Wednesday 24 June 2015

Scuba at Karpaz in Cyprus

Thursday 18 June 2015

Avoiding Diving Burn Out.. the fun way!

We wrote an article earlier this year with regards to Burn Out and how to avoid it as Divers and Diving professionals.

So, not one to disregard our own advice, time and money came together a week ago to enable us to get in some fun dives that we haven't done before.

Where did we go Diving?

A rare opportunity emerged to allow us to head up to Northern Cyprus and dive the very tip of the Island around the Karpaz Peninsula.

For the first dive, we were heading for a deep cave but our guide changed her mind. With the lack of current around the tip (which is usually blasted as the whole Med turns around this point) we headed for the "Secret Rock" dive site. 

The maximum depth of this dive was 32metres with a huge rock nestled in between a couple others reaching up to a minimum depth of 14metres. There were a couple nice wall areas and a few grouper hanging around but the highlight of the dive was 2 big triggerfish that happy enough to swim around us until I produced the camera. At that point they promptly swam away! 

I'll be honest for the 6 hour round trip, we weren't convinced by this site. It was lovely to do something different but the second dive site certainly did not disappoint.

At the end of the Karpaz peninsula, there are about 5 little islands, which are protected areas for the birds. Humans are not allowed to set foot on them but from the sea, they look like lovely rocky outcrops.

We dived at the final island off the Cyprus coast and found the Karpaz wreck, which we are pretty sure is actually 2 or 3 wrecks all together.  There is no definitive history for these wrecks but we were informed that they sank around the time of the 1974 invasion and the circumstances are suspicious.

The first wreck we came across was pretty much intact with the distinctive hull expected of a wreck. there are a few openings that we were able to get inside and explore and the visibility was crystal clear with still no current in the area!

All along the seabed, you will find scattered debris and the depth is a paltry 16 metres giving plenty of ambient light to see everything by. We spent an hour roaming and investigating around pieces of metal and trying to work out what had happened (we still have no idea).

All in all we had a very long and tiring day but it was absolutely Epic. The whole team had a great time and that was thanks in part to some lovely egg butties.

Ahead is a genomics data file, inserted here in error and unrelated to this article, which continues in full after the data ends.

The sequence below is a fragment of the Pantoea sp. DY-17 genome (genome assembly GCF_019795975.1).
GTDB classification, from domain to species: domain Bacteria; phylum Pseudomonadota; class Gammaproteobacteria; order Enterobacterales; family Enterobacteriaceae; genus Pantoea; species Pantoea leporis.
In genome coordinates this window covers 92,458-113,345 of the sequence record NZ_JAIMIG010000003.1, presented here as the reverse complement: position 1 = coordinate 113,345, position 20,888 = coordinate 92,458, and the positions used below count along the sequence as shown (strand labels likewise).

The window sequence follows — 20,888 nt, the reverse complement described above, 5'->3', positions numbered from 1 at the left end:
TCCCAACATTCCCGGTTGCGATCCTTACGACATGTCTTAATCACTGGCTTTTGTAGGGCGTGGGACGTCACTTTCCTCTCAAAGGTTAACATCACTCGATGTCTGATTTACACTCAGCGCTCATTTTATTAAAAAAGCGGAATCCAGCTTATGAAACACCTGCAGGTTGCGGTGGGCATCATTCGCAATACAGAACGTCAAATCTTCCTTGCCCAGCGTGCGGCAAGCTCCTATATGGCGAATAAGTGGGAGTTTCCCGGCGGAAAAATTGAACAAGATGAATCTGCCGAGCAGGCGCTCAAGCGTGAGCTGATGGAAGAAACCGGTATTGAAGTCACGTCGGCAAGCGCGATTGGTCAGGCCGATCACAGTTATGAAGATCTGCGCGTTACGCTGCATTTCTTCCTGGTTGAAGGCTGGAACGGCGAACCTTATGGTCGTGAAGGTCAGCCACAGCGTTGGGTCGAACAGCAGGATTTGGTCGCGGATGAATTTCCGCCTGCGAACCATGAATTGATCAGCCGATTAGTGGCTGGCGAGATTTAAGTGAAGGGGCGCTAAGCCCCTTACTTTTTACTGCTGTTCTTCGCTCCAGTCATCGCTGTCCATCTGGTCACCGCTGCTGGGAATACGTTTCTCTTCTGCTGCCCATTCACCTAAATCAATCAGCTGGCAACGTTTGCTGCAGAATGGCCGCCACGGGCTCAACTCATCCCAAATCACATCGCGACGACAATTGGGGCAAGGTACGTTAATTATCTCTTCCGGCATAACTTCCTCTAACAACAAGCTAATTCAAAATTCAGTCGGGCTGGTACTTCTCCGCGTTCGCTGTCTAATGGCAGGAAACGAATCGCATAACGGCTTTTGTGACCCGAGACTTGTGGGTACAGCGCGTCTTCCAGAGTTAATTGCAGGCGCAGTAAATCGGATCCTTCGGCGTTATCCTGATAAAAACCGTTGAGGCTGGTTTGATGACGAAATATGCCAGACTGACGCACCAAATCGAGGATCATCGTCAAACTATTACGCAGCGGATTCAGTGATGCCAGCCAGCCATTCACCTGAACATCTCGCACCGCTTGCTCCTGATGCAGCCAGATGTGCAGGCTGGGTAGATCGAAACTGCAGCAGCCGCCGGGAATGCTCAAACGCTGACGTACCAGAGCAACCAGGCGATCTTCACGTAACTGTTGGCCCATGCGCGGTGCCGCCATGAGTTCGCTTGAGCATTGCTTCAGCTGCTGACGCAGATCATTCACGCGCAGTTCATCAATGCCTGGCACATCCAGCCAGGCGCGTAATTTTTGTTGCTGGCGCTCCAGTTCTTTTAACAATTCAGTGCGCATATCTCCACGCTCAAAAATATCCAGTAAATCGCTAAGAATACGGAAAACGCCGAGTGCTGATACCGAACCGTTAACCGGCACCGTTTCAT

Big thanks to our Dive Guide for the day though. Marion of Mephisto Diving, you helped keep our scuba passion alive with a great day out and about Scuba Diving in Cyprus.

Friday 5 June 2015

World Environment Day

The UN has declared that every year on the 5th June, we will celebrate World Environment Day.

Created in 1972, World Environment Day is a means to highlight the issues facing our environment and raise awareness amongst the general population. Like the Olympics, it is hosted by a different City in a different country and this year, it is Italy's turn to host the events.

Each year has a theme and this year that is Seven Billion Dreams. One Planet. Consume with Care!

With our Mediterranean neighbours hosting along with this year's theme, it brings forward thoughts of the plights of our oceans. There is so much reliance on the Oceans, to both make money and for survival, that it is really unsustainable to keep so much pressure on its resources from so many different places.

Besides sustaining life and supporting a whole underwater ecosystem, our oceans provide food (around 90 billion kgs of fish and shellfish are caught every year) and a means of transport for goods and people travelling. We mine our oceans for minerals such as; salt, copper, iron and nickel and, of course, we drill them for oil.

So, it is important that we look after them!

We need to manage our fishing and make it sustainable. Know which fish species are at risk and don't eat them because a lack of demand means the supply is no longer viable. Trawling and Dredging, gill nets and drift nets not only damage and destroy underwater habitats, they are responsible for over 27 billion tonnes of wasted fish and by-catch a year.

Don't Litter!

Sounds easy enough but when you are out on your relaxing cruise boat or even lying on the beach, be sure to put your empty cans, food wrappers and cigarette ends in the bin or in a bag to be taken away and disposed of later. Many a time, we finish a dive with 4 or 5 beer cans in our pockets that have been blown off the day boats as they cruise by, so a little care can go a long way.

This one goes out in particular to the Scuba Divers out there. Get your buoyancy right and watch where you put your hands and your fins in the water. Although here in Cyprus, it is mostly rock and sand, you don't know what little creatures and critters are hiding nearby and you can do untold damage to the life underwater just by being careless.

In the last 50 years, the world population has more than doubled from 3.3 billion to over 7 billion in 2015 so the impact made per person adds up to devastating proportions. It isn't just the Oceans but our forests, woodlands and animal life too. We need to be a bit more discerning with our actions to try to limit the damage and make a conscious effort to give back where we can.

As Mahatma Gandhi said...

"The Earth Provides enough to satisfy every man's needs, but not every man's greed."